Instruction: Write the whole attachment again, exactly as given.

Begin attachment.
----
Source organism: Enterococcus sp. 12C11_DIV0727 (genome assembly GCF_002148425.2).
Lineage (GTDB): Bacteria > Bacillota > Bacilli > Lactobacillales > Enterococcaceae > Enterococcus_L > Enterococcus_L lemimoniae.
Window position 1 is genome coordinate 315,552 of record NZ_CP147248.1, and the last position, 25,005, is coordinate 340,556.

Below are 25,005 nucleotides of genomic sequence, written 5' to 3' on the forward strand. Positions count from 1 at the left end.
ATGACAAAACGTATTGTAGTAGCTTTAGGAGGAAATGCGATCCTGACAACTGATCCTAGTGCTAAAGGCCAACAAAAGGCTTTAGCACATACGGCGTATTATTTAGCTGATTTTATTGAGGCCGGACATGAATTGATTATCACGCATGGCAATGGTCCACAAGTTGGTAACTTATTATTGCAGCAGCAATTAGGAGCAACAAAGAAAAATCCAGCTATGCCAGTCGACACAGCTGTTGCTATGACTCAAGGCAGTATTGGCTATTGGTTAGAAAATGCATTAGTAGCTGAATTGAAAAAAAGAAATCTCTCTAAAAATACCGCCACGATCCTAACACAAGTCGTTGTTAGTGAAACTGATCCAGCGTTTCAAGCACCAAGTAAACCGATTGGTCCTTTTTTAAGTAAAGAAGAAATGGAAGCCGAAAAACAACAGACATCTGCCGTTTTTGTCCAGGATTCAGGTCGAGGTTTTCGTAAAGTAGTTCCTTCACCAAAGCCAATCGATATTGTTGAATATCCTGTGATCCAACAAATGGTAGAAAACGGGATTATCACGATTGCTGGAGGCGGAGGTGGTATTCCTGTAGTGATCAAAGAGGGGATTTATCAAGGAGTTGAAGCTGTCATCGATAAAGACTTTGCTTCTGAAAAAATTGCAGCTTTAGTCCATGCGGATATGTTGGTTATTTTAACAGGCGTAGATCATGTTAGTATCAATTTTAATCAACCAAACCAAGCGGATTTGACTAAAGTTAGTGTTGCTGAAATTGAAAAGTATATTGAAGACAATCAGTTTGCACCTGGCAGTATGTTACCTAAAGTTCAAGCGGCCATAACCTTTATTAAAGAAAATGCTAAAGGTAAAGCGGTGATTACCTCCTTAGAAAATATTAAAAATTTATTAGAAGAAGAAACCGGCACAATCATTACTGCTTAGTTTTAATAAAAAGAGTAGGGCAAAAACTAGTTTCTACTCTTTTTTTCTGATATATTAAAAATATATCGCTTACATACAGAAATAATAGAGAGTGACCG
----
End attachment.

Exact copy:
Source organism: Enterococcus sp. 12C11_DIV0727 (genome assembly GCF_002148425.2).
Lineage (GTDB): Bacteria > Bacillota > Bacilli > Lactobacillales > Enterococcaceae > Enterococcus_L > Enterococcus_L lemimoniae.
Window position 1 is genome coordinate 315,552 of record NZ_CP147248.1, and the last position, 25,005, is coordinate 340,556.

Below are 25,005 nucleotides of genomic sequence, written 5' to 3' on the forward strand. Positions count from 1 at the left end.
ATGACAAAACGTATTGTAGTAGCTTTAGGAGGAAATGCGATCCTGACAACTGATCCTAGTGCTAAAGGCCAACAAAAGGCTTTAGCACATACGGCGTATTATTTAGCTGATTTTATTGAGGCCGGACATGAATTGATTATCACGCATGGCAATGGTCCACAAGTTGGTAACTTATTATTGCAGCAGCAATTAGGAGCAACAAAGAAAAATCCAGCTATGCCAGTCGACACAGCTGTTGCTATGACTCAAGGCAGTATTGGCTATTGGTTAGAAAATGCATTAGTAGCTGAATTGAAAAAAAGAAATCTCTCTAAAAATACCGCCACGATCCTAACACAAGTCGTTGTTAGTGAAACTGATCCAGCGTTTCAAGCACCAAGTAAACCGATTGGTCCTTTTTTAAGTAAAGAAGAAATGGAAGCCGAAAAACAACAGACATCTGCCGTTTTTGTCCAGGATTCAGGTCGAGGTTTTCGTAAAGTAGTTCCTTCACCAAAGCCAATCGATATTGTTGAATATCCTGTGATCCAACAAATGGTAGAAAACGGGATTATCACGATTGCTGGAGGCGGAGGTGGTATTCCTGTAGTGATCAAAGAGGGGATTTATCAAGGAGTTGAAGCTGTCATCGATAAAGACTTTGCTTCTGAAAAAATTGCAGCTTTAGTCCATGCGGATATGTTGGTTATTTTAACAGGCGTAGATCATGTTAGTATCAATTTTAATCAACCAAACCAAGCGGATTTGACTAAAGTTAGTGTTGCTGAAATTGAAAAGTATATTGAAGACAATCAGTTTGCACCTGGCAGTATGTTACCTAAAGTTCAAGCGGCCATAACCTTTATTAAAGAAAATGCTAAAGGTAAAGCGGTGATTACCTCCTTAGAAAATATTAAAAATTTATTAGAAGAAGAAACCGGCACAATCATTACTGCTTAGTTTTAATAAAAAGAGTAGGGCAAAAACTAGTTTCTACTCTTTTTTTCTGATATATTAAAAATATATCGCTTACATACAGAAATAATAGAGAGTGACCG